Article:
How to Best Organize a Partnering Team

When launching a new partnering team, you must first decide how your Partner Development Leaders (PDLs) will engage your partners. There are two common approaches to consider. The first is what I call the “Lone Ranger” and the second is the “Hunter/Farmer.” The best approach will depend on the maturity of your partnering initiative(s) and the skill set of your PDLs.   

In the Lone Ranger approach, the PDL owns each partnering initiative from start to finish. That is, the PDL helps build the growth engine strategy, recruit partner candidates, negotiate agreements, and ultimately manage each partnership to success.     

The Lone Ranger approach is commonly used in highly innovative partnering initiatives where a “recipe for success” has not been developed. In these scenarios, seasoned PDLs tackle new initiatives as “one-offs” to create the desired value-add or manage a pilot program to build a comprehensive process to operationalize the partnering program for scale. The Lone Ranger approach is also popular among small organizations that lack the manpower to bifurcate the roles.   

When I served as a PDL for a Fortune 100 company, our partnering initiatives were highly innovative and our PDL’s domain expertise was quite deep, so we exclusively used the Lone Ranger approach. Although this path limits the number of partners a PDL can manage, efficiencies are gained by having deep domain expertise and streamlining communication by using fewer people. These important efficiencies accelerate the time to revenue for new programs. And this approach allows for a “partner management blueprint” to be created for programs that eventually need to be scaled. 

In the Hunter/Farmer organizational model, the end-to-end partner management is split between two work functions. The Hunter owns the front-end tasks which include researching, evaluating, and negotiating agreements with partner candidates. A second PDL comes into the fold, generally at the Term Sheet phase, to assist with the partnership initiative and prepare to assume the day-to-day ownership of the relationship.  

In the Hunter/Farmer approach, the Hunter is the more senior PDL and she is responsible for all contracting tasks, including the initial agreement and any future contractual changes (amendments) that may arise. The Farmer, on the other hand, works exclusively as the executor of the partnership agreement. Her focus is on executing the vision of the partnership, so value is created for all entities.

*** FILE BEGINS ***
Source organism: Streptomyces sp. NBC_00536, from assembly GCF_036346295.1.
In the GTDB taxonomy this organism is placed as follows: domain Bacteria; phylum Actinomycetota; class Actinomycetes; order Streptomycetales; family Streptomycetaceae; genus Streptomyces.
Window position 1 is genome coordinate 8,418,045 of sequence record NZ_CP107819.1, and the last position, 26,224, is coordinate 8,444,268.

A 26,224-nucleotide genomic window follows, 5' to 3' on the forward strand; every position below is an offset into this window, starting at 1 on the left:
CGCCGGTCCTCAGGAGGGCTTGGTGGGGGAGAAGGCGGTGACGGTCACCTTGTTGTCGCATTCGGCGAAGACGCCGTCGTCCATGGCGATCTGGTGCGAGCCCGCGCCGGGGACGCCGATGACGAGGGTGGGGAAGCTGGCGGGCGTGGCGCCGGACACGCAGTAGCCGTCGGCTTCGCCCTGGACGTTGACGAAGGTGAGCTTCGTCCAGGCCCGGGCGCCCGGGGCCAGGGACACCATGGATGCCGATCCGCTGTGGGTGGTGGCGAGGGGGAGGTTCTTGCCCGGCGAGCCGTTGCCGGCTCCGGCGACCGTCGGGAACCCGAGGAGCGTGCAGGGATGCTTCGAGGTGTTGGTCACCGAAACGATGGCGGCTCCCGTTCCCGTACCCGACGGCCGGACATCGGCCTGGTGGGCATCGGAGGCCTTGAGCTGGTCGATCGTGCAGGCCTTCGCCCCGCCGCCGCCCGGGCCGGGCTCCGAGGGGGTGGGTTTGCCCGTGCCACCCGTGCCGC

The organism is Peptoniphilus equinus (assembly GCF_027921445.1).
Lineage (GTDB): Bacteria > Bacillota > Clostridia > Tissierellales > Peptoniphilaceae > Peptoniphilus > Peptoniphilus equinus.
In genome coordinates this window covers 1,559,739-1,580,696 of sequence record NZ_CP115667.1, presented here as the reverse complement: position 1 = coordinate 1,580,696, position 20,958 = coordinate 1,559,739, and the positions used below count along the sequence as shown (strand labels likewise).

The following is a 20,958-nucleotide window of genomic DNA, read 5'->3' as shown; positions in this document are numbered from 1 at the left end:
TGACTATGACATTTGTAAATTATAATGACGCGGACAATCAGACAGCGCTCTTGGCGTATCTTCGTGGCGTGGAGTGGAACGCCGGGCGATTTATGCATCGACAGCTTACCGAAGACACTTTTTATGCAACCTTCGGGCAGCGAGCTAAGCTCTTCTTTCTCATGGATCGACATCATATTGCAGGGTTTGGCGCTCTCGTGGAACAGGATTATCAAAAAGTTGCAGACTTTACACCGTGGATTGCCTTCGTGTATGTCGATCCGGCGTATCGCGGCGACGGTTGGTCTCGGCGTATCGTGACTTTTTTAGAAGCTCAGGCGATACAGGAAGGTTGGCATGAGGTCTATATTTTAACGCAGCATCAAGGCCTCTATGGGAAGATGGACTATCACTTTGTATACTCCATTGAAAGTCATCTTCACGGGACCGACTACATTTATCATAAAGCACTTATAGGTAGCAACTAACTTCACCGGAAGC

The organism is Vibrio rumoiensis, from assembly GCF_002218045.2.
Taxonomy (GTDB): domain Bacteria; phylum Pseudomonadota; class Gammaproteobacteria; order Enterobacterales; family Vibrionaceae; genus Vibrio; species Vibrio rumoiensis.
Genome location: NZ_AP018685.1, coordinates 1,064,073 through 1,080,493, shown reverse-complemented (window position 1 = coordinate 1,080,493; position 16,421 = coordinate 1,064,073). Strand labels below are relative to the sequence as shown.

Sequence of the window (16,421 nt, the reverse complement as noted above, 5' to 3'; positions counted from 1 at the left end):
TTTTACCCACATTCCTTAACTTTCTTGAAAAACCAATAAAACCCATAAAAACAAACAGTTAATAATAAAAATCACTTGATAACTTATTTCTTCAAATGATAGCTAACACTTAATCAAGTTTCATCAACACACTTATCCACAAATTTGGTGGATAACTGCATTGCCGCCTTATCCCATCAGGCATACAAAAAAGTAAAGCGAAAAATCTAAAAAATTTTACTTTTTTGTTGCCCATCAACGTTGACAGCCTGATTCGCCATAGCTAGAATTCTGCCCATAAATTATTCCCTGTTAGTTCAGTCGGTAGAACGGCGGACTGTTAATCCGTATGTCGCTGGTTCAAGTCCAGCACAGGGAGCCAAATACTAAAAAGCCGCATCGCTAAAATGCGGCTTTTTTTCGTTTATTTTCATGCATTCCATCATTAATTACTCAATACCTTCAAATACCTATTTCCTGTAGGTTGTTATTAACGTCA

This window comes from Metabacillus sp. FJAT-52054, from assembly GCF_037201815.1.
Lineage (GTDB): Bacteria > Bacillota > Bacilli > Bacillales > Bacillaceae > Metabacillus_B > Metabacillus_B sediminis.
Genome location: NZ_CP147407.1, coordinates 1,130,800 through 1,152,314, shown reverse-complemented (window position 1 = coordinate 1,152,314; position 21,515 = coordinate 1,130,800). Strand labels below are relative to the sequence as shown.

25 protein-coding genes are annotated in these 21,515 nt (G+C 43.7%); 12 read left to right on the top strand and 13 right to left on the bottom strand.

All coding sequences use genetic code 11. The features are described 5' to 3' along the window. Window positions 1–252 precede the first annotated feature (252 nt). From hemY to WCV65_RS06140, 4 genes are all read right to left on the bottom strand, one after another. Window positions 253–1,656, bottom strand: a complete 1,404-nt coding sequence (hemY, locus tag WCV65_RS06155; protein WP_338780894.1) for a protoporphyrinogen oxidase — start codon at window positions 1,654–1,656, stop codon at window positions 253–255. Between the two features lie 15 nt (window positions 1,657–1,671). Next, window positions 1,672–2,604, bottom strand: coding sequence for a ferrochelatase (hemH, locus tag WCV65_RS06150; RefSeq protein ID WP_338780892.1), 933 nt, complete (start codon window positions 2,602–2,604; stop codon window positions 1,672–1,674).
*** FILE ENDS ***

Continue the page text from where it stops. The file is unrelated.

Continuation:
The Farmer role can be a great place to launch a new career in partnerships. This role requires less expertise than the Hunter as the tasks tend to be more linear and prescriptive. Sales partnership programs are the most likely place to find the Hunter/Farmer approach in action. These programs typically require scale, and they are focused on driving operational excellence within a linear path from contract execution to perpetual results. 

One common landmine that we see when organizations attempt to execute the Hunter/Farmer approach is fumbling the handoff. When using this approach, the PDLs must find the delicate balance between introducing the Farmer early enough so rapport and continuity are established, but not so early that time is wasted if the deal falls apart and it isn’t executed. One thing is certain, introducing the Farmer prior to the contract being signed is imperative!  

I typically recommend the Farmer be introduced to your partner candidate towards the end of the Term Sheet phase. This approach will allow both parties to understand the desired terms of the deal, so a smooth transition occurs after the agreement is signed. Even if certain terms are left out of the written agreement, by involving the Farmer in the Term Sheet phase, your PDL will be aware of the value points their future partner desires. The only way value can be provided is if your PDL understands the value your new partner desires. 

All too often, a poor transition occurs between the people who negotiate a deal and the people charged with executing the deal. Positive momentum is a strategic partnership’s best friend. Poor transitions kill momentum right from the start which leads to a turbulent launch. The best Hunter/Farmer teams provide a seamless transition that allows your new partnership to accelerate because momentum was never lost.

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